Crisis in Child Welfare

Crisis in Child Welfare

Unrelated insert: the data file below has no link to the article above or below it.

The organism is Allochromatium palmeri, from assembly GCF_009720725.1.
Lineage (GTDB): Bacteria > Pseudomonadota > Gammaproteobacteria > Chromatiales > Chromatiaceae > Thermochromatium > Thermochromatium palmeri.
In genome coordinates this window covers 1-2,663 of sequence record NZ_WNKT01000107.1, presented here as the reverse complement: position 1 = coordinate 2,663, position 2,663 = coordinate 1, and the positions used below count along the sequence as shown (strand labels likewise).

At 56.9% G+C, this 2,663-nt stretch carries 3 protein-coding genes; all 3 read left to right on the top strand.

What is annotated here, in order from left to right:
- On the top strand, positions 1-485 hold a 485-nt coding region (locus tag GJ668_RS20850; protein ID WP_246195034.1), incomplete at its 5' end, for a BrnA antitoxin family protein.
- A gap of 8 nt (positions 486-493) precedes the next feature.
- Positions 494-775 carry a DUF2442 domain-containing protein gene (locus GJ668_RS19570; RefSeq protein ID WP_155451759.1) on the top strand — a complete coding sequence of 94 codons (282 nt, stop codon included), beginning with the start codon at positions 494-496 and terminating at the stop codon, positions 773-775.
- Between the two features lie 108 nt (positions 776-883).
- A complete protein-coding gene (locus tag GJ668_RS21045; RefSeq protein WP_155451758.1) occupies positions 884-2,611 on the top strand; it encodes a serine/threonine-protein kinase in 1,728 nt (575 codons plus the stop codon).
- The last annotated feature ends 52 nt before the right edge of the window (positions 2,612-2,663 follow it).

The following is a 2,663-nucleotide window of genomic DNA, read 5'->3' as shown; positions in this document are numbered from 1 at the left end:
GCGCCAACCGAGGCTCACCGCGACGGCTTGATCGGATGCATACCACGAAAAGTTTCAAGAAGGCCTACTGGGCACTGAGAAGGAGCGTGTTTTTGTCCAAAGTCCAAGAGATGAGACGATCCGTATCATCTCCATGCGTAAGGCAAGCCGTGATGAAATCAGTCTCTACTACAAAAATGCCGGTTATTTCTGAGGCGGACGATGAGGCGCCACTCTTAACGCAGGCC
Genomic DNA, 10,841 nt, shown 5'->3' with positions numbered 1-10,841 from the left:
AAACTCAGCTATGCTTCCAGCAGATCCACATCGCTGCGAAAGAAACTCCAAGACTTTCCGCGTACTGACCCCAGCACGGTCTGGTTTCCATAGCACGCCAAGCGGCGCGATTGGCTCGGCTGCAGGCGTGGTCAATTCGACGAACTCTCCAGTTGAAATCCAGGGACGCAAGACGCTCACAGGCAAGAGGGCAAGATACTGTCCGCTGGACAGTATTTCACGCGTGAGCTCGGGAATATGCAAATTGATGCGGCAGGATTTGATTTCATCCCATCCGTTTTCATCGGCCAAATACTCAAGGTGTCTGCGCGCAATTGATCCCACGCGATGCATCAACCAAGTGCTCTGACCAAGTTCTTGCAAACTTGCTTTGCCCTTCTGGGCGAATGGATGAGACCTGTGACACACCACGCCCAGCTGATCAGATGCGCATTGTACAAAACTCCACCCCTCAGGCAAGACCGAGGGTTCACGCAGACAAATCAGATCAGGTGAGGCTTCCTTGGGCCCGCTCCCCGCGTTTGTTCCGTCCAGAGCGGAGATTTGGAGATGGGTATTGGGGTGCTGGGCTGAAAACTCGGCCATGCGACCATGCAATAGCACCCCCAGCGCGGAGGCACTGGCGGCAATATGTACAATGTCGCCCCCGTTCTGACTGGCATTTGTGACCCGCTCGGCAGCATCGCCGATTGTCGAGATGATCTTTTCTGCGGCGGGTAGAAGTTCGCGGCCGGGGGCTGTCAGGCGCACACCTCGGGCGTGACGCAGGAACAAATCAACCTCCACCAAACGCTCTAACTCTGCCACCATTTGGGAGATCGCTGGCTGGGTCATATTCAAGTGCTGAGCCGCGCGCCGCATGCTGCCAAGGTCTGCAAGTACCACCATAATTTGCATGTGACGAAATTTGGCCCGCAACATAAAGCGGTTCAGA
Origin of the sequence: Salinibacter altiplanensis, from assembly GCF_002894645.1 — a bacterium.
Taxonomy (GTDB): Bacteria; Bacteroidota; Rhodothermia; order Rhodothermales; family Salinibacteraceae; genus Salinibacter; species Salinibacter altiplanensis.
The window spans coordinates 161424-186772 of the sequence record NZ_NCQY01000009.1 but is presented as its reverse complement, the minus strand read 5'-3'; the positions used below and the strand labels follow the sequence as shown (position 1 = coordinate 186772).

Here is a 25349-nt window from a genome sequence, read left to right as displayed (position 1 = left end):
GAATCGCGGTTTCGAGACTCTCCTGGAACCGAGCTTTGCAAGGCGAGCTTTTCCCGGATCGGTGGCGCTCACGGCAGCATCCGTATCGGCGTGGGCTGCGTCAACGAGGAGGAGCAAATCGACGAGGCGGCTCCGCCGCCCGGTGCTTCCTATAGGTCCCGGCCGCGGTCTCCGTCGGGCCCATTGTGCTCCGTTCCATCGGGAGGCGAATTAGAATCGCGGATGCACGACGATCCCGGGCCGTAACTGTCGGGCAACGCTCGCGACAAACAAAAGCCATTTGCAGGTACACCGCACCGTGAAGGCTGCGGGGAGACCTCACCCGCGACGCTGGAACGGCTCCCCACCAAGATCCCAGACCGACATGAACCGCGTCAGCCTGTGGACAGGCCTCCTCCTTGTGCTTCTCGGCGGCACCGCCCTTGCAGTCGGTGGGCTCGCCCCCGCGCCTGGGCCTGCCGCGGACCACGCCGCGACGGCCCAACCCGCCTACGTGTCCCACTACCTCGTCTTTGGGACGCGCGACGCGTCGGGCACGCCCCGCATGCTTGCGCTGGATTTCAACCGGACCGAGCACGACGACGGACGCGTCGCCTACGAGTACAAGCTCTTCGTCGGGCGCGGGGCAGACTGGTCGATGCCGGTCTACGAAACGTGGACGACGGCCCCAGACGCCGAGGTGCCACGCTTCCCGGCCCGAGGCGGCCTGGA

One of the biggest crises in the child welfare system is caseworker turnover. Many involved families have ten or more new workers through the life of their case. According to Crosscut, turnover is around 20 percent a year in Washington State and has been as high as 30 percent in King County (almost any involved party can tell you those numbers are much higher in particular regional offices).  The effects of a caseworker carousel on families is devastating. As noted by Crosscut, per a Wisconsin study a child with one worker has a 75 percent chance of being placed in a permanent and stable home within one year. This figure drops to 18 percent if a child has two caseworkers in one year, and a staggeringly low .1 percent with six or seven caseworkers. New caseworkers often cannot rely on their supervisors to fill them in, as their supervisors frequently are also new to the case (or in some instances the supervisor position is vacant and being temporarily filled by even higher-up staff with little knowledge of the family). This dynamic makes foster parents feel unsupported by the State, in turn reducing the amount of willing foster homes. Such turnover results in a “Catch-22” situation where the scarcity of foster homes makes it hard for the State to retain employees. The workers who are retained long-term end up carrying much above their caseload, making it impossible for them to do their job well. This is crippling for parents working to have their children returned home. They often cannot get a hold of any worker familiar with their case. Referrals for court-ordered services essential for reunification are often not submitted for months, if at all. Information regarding their compliance with case requirements might be sent to a worker who left their job without notifying families. Many parents feel like giving up as such turnover makes their efforts feel futile and their voice unheard. It is clear that that one of the biggest issues the state must address aggressively is figuring out how to retain well-trained social workers for the long term.


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